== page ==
Oracle is planning to expand its cloud business outside its domestic market of the United States and is consequently looking to hire an extra 1,000 employees to help in the effort. In a statement, the enterprise software maker revealed that it would be hiring in Africa, Middle East and Europe as it expands its cloud computing service offerings to other parts of the world.
“Our cloud business is growing at incredible rates, so now is the right time to bring in a new generation of talent,” Oracle Cloud’s vice president in the Europe, Middle East and Africa region, Tino Scholman, said.
The kind of employees that Oracle is looking to hire include those in such fields as human resources, marketing, recruitment, finance, management and sales. Applicants should have years of experience ranging between two and six. Currently Oracle has a workforce of 51,000 in the United States and 85,000 across the globe.
The expansion effort comes at a time when cloud computing is offering technology firms a new line of growth as business organizations get rid of expensive software and hardware and instead choose to access it on the cloud. According to IDC, a research firm, public cloud spending will increase by 27% per year by 2020. Besides Oracle some of the other cloud computing services providers that are benefitting from this trend include Alibaba, Microsoft, Amazon and Alphabet.
In its fourth quarter results, revenues from Oracle’s cloud business increased by 58% to reach a level of $1.4 billion. Sales from the cloud business were approximately 12% of Oracles total sales. In the EMEA region where Oracle is hiring employees, cloud business sales were 28% of the total sales. The rest of the sales fell by 2% though as customers shifted to the cloud.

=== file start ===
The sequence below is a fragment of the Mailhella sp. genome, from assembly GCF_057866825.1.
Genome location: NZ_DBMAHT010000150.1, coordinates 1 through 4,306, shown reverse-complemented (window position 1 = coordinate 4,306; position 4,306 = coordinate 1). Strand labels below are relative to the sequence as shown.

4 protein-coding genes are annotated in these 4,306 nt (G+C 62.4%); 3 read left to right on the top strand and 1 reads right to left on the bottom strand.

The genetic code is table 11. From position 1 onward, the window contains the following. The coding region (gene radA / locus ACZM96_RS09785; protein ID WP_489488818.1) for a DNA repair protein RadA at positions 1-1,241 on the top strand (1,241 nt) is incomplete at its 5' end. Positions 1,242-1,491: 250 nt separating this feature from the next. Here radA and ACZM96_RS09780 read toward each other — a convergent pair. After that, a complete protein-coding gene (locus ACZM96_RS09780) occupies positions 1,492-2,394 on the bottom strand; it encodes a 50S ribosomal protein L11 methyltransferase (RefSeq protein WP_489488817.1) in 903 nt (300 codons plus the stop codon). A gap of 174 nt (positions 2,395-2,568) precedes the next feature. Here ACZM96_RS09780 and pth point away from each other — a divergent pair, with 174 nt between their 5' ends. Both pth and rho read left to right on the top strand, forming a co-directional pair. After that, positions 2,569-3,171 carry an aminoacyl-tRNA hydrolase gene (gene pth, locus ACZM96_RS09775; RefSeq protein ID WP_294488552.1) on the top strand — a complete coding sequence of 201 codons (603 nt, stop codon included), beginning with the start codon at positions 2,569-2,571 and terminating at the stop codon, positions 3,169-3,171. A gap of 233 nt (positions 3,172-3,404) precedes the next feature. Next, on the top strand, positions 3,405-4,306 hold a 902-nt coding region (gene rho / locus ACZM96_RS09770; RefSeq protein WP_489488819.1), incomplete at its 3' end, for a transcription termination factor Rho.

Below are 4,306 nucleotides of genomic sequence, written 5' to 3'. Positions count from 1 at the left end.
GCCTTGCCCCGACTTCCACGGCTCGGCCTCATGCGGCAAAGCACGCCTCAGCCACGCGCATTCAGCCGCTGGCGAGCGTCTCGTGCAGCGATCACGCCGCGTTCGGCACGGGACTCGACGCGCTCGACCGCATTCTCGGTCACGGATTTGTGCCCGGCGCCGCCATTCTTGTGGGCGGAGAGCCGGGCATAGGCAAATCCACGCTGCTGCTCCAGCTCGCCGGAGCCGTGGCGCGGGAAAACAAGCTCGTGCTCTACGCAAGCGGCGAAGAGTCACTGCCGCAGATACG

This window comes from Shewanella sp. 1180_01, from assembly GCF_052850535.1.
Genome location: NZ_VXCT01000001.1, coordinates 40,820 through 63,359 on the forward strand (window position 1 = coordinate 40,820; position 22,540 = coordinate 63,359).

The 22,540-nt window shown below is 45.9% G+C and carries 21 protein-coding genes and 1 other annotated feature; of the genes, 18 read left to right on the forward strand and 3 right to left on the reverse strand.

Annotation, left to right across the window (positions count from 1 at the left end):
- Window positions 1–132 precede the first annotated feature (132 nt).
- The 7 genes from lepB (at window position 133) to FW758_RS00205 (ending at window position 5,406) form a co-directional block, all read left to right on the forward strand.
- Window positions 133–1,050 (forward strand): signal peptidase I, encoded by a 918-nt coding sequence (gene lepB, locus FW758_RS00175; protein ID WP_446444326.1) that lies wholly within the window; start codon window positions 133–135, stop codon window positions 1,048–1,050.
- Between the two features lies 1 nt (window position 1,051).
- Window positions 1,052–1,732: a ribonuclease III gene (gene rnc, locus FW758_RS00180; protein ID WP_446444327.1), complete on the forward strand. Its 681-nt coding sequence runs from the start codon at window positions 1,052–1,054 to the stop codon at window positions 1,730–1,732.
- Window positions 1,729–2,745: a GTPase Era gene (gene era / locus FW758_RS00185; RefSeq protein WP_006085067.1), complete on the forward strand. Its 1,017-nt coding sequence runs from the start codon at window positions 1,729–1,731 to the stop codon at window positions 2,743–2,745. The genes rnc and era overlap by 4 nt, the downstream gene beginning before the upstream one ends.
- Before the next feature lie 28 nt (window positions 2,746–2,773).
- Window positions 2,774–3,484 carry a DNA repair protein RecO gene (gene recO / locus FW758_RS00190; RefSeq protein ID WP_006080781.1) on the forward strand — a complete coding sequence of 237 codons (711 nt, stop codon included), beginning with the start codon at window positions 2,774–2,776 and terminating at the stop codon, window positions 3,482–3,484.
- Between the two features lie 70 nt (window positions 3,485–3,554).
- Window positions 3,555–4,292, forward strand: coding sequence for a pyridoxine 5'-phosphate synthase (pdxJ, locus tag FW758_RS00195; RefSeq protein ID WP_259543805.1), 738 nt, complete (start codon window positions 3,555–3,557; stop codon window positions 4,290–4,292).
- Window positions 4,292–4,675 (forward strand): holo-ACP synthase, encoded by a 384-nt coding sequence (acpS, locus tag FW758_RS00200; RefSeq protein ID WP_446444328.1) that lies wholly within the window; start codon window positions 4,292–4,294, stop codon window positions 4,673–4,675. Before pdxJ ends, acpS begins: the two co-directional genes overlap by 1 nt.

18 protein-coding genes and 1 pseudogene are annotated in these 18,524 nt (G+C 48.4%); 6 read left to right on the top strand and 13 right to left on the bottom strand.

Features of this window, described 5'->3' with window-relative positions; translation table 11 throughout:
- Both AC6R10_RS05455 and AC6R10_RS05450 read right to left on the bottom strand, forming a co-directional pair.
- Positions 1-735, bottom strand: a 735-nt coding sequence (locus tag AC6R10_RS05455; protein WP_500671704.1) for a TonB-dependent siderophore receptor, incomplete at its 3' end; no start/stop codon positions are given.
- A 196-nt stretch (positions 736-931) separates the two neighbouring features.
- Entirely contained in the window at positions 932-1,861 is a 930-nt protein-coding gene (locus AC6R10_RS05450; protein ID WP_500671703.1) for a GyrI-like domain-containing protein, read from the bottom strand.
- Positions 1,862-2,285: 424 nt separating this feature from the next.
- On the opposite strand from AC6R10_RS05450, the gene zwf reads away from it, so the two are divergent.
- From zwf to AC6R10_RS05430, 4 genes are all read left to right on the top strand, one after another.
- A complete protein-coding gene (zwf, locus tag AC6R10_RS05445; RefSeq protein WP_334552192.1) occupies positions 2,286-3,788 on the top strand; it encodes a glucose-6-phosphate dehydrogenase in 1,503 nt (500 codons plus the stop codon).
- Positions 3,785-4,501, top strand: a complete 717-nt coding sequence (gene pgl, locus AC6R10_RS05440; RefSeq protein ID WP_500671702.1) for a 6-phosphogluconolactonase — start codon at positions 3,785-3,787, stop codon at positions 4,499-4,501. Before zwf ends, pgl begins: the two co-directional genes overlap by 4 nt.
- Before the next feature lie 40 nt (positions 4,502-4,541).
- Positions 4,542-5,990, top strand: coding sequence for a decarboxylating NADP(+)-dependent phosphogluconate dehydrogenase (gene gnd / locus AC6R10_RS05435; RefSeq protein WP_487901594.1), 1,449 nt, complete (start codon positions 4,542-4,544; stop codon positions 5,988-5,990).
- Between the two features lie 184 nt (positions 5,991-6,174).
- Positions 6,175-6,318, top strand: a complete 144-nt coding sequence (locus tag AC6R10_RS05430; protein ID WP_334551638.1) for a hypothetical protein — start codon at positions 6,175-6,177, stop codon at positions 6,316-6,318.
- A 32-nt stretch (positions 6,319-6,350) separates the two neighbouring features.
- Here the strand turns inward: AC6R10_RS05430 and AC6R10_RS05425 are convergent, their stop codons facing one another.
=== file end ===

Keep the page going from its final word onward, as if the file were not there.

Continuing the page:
Oracle’s earnings per share exceeded estimates when they came in at 89 cents compared to forecasts of 78 cents. Sales also increased by 2.8% compared to a similar period a year ago. The consensus estimates for sales was $10.5 billion but the actual sales figure was $10.9 billion.
According to Oracle’s chief executive officer, Safra Catz, the strong quarter was as a result of Oracle Cloud being rapidly adopted as the firm’s Software as a Service business grew by 75%. Catz also revealed that the rapid growth was also helping in the expansion of operating margins and this would likely result in growth in earnings per share in the next financial year.